Shortly after President Kennedy was assassinated in 1963 a number of Irish associations and societies in the United States began working together to create a living memorial to him in Ireland. With the generous cooperation of the Irish government (which contributed 252 hectares of land) the plan to create an arboretum was born. An arboretum is a park that holds a collection of trees. In this case it was decided to request trees from all the countries in the world as a representation of the late president’s internationalist philosophy. Planting in the park began in 1968.
The arboretum is huge – 252 hectares is more than 625 acres – it covers the top of a high hill. A three-mile long circular path leads visitors through the park. A natural woods and a small stream are in the center of the circle; paths crisscross leading in several directions. A small lake has been created which has become a nesting place for great blue herons.
Probably the most spectacular show is put on by the rhododendrons which are blooming now. A large number of them has been collected and the color and size of the blooms is remarkable. Because there are so many specimens from many places the blooming period is very long. When I was here in January there was one beautiful bright red rhododendron in bloom. There are eucalyptus trees, sequoia redwood trees, giant spruces and firs now more than 50 years old.
There are specimens of hundreds of kinds of trees. Thousands of daffodils planted in great drifts bloom each spring as do wild cyclamin and primroses which grown at the base of huge trees. There are beech trees and larch trees and others that were growing here long before the 1960s scattered throughout the park.
The location of the arboretum is about two miles from the home of the president’s great-grandparents who are buried in a nearby church yard. (The Kennedy homestead is open to visitors.) One of the last trips President and Mrs. Kennedy made was to Ireland, and no town welcomed him with more love and enthusiasm than New Ross, the nearest town to the place where his ancestors lived. Recently, during the time of the 50th anniversary of the president’s death, Ireland created an audio-visual tour to honor him; it’s now permanently installed at the arboretum. Caroline Kennedy, the U.S. ambassador to Japan, came here for the dedication and planted a young oak tree just outside the display’s location during her visit.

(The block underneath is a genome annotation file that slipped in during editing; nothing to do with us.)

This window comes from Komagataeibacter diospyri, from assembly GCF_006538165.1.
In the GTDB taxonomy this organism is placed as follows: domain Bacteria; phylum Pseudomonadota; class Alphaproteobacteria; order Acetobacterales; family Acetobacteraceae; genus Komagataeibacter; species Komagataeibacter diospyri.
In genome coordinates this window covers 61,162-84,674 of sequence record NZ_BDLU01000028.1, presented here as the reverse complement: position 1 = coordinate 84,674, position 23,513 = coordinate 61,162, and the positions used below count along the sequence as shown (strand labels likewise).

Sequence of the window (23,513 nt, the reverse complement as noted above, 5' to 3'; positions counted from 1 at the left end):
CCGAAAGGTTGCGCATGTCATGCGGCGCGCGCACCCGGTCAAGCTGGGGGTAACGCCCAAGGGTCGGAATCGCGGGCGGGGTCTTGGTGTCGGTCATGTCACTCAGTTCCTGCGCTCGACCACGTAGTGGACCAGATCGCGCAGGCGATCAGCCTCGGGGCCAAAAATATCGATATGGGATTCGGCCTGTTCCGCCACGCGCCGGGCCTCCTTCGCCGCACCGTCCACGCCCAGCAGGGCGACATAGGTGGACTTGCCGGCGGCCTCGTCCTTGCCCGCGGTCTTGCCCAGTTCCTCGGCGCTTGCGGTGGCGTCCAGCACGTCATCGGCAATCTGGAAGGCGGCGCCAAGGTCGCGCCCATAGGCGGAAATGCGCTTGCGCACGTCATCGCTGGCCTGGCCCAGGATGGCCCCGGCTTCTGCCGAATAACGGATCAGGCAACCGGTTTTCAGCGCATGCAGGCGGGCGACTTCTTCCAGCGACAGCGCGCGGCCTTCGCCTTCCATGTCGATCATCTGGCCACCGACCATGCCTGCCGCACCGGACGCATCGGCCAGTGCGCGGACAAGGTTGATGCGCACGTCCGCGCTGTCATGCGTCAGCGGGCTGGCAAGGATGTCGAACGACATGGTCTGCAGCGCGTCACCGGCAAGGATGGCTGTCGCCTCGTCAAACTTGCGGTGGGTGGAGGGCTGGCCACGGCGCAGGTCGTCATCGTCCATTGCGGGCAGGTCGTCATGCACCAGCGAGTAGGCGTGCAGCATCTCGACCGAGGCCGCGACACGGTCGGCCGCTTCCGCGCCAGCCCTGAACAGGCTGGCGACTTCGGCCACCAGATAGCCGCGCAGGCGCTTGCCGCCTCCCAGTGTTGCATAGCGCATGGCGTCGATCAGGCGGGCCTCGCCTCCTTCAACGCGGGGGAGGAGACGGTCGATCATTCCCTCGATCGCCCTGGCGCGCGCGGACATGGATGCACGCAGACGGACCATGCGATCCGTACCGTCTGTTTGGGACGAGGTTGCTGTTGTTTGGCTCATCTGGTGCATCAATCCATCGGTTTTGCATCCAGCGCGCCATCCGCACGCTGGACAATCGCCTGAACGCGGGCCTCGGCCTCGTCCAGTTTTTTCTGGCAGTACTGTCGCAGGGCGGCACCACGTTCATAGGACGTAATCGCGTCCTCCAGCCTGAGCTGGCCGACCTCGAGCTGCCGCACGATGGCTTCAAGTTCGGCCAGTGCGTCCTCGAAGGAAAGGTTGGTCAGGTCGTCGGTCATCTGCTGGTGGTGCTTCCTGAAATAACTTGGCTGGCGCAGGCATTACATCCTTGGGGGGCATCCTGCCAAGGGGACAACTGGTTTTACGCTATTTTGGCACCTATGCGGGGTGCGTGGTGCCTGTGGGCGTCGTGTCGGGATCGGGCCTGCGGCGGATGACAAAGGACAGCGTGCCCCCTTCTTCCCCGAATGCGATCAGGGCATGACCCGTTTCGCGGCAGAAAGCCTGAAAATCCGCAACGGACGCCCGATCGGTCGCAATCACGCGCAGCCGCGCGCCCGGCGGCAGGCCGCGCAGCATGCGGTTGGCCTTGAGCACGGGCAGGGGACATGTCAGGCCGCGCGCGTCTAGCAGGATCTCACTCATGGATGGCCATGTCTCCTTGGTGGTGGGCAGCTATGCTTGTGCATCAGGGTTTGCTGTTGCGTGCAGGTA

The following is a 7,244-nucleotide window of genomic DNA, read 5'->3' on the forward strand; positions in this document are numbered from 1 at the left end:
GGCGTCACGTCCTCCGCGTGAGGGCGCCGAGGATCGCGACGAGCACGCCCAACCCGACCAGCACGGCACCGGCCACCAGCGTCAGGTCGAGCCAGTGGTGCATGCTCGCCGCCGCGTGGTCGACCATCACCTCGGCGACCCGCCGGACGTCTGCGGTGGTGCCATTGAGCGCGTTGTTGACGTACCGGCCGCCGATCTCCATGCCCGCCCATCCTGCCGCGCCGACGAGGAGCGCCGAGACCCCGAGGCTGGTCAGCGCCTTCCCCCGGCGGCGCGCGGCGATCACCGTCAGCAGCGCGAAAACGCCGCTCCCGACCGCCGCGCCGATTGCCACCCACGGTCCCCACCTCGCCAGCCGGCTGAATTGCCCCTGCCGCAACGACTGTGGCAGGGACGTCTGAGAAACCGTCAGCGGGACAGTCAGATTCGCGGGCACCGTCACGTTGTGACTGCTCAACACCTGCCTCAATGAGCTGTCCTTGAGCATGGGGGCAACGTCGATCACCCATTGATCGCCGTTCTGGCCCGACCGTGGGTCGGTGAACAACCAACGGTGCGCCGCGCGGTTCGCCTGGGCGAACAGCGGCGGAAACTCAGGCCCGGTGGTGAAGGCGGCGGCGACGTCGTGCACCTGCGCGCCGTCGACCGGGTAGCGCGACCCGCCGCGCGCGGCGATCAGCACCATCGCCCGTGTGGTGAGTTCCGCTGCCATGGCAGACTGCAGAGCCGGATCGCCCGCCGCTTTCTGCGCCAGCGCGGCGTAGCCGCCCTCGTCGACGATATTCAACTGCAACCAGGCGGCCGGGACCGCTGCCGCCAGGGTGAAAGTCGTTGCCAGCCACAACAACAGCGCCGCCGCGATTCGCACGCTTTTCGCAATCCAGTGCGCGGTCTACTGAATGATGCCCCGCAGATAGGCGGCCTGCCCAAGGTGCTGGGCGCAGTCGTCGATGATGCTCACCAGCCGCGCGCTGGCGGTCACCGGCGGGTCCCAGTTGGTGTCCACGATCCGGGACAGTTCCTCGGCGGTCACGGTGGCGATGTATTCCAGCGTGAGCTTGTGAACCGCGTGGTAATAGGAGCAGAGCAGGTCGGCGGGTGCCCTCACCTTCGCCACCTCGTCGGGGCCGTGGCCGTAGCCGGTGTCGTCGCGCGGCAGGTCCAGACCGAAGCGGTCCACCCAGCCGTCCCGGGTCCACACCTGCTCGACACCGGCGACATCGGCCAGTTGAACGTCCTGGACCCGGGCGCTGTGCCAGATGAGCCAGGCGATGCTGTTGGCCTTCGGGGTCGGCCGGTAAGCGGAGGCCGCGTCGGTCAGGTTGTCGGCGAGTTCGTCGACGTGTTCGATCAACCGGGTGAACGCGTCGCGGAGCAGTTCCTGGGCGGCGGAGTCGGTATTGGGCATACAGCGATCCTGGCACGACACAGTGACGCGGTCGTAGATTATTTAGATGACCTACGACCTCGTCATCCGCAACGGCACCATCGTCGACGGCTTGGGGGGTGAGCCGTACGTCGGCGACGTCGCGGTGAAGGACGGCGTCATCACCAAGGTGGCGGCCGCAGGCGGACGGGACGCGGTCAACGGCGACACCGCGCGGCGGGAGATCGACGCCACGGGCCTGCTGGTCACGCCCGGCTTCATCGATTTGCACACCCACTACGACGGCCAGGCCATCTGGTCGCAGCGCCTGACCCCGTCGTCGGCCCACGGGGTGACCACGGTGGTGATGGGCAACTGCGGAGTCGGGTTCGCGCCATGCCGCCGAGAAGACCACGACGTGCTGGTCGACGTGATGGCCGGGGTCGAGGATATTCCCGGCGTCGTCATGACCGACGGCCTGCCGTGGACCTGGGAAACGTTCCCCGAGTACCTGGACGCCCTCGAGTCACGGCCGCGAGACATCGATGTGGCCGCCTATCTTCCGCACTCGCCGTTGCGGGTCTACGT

Today the Irish government maintains and grows the arboretum. Among their recent activities is participation in a European study of how global warming is affecting trees. Very nice people who are knowledgeable about the many trees are employed by the government to welcome visitors and provide two free guided tours each day. Many people are employed here to maintain the plants and grounds. A horse-drawn wagon is available at a small cost for those who want to make a full tour of the park but don’t want to walk three miles. A children’s play area and a tea house are located near the parking lot.
This fountain at the center of the arboretum buildings has carved into it in Irish “Ask not what your country can do for you. Ask what you can do for your country.”
Southeast Ireland is a beautiful part of the country – it’s called the “sunny Southeast.” If you’re planning a trip to Ireland I recommend you spend some time here, and if you do, be sure to visit the John F. Kennedy Arboretum. And don’t miss a visit to the Dunbrody, a full-scale replica of the ship that carried the Kennedys and many other Irish emigrants to America in the time of the potato famine. It’s permanently docked on the riverside in nearby New Ross, a town founded by Vikings 800 years ago.